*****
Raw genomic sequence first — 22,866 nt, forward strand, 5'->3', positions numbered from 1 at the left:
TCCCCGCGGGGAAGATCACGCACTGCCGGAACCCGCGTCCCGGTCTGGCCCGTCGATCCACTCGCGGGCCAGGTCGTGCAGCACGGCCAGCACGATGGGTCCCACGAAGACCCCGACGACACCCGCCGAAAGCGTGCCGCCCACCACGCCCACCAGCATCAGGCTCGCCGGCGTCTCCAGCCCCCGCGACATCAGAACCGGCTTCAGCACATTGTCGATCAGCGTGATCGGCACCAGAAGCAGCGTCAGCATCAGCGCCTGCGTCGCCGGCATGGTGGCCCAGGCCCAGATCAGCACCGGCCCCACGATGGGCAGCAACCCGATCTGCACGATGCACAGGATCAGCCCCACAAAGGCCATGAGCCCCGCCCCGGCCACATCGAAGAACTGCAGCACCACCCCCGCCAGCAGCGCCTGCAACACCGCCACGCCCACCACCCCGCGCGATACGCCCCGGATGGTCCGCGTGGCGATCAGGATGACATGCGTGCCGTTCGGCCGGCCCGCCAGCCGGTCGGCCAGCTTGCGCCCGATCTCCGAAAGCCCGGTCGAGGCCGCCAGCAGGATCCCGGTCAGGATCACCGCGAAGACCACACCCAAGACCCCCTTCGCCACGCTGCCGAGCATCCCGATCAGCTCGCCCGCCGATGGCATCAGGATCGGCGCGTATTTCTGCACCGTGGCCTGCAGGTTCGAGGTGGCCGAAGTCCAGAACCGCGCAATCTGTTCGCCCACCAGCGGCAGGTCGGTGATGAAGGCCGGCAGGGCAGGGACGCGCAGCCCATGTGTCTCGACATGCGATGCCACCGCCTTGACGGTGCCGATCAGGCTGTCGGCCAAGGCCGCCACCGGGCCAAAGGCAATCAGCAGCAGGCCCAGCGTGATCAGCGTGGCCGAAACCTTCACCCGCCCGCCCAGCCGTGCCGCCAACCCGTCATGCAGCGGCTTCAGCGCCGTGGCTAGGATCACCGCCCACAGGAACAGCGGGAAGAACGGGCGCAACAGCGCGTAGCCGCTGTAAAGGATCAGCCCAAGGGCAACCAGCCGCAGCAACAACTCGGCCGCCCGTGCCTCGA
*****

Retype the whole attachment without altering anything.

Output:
Raw genomic sequence first — 22,866 nt, forward strand, 5'->3', positions numbered from 1 at the left:
TCCCCGCGGGGAAGATCACGCACTGCCGGAACCCGCGTCCCGGTCTGGCCCGTCGATCCACTCGCGGGCCAGGTCGTGCAGCACGGCCAGCACGATGGGTCCCACGAAGACCCCGACGACACCCGCCGAAAGCGTGCCGCCCACCACGCCCACCAGCATCAGGCTCGCCGGCGTCTCCAGCCCCCGCGACATCAGAACCGGCTTCAGCACATTGTCGATCAGCGTGATCGGCACCAGAAGCAGCGTCAGCATCAGCGCCTGCGTCGCCGGCATGGTGGCCCAGGCCCAGATCAGCACCGGCCCCACGATGGGCAGCAACCCGATCTGCACGATGCACAGGATCAGCCCCACAAAGGCCATGAGCCCCGCCCCGGCCACATCGAAGAACTGCAGCACCACCCCCGCCAGCAGCGCCTGCAACACCGCCACGCCCACCACCCCGCGCGATACGCCCCGGATGGTCCGCGTGGCGATCAGGATGACATGCGTGCCGTTCGGCCGGCCCGCCAGCCGGTCGGCCAGCTTGCGCCCGATCTCCGAAAGCCCGGTCGAGGCCGCCAGCAGGATCCCGGTCAGGATCACCGCGAAGACCACACCCAAGACCCCCTTCGCCACGCTGCCGAGCATCCCGATCAGCTCGCCCGCCGATGGCATCAGGATCGGCGCGTATTTCTGCACCGTGGCCTGCAGGTTCGAGGTGGCCGAAGTCCAGAACCGCGCAATCTGTTCGCCCACCAGCGGCAGGTCGGTGATGAAGGCCGGCAGGGCAGGGACGCGCAGCCCATGTGTCTCGACATGCGATGCCACCGCCTTGACGGTGCCGATCAGGCTGTCGGCCAAGGCCGCCACCGGGCCAAAGGCAATCAGCAGCAGGCCCAGCGTGATCAGCGTGGCCGAAACCTTCACCCGCCCGCCCAGCCGTGCCGCCAACCCGTCATGCAGCGGCTTCAGCGCCGTGGCTAGGATCACCGCCCACAGGAACAGCGGGAAGAACGGGCGCAACAGCGCGTAGCCGCTGTAAAGGATCAGCCCAAGGGCAACCAGCCGCAGCAACAACTCGGCCGCCCGTGCCTCGA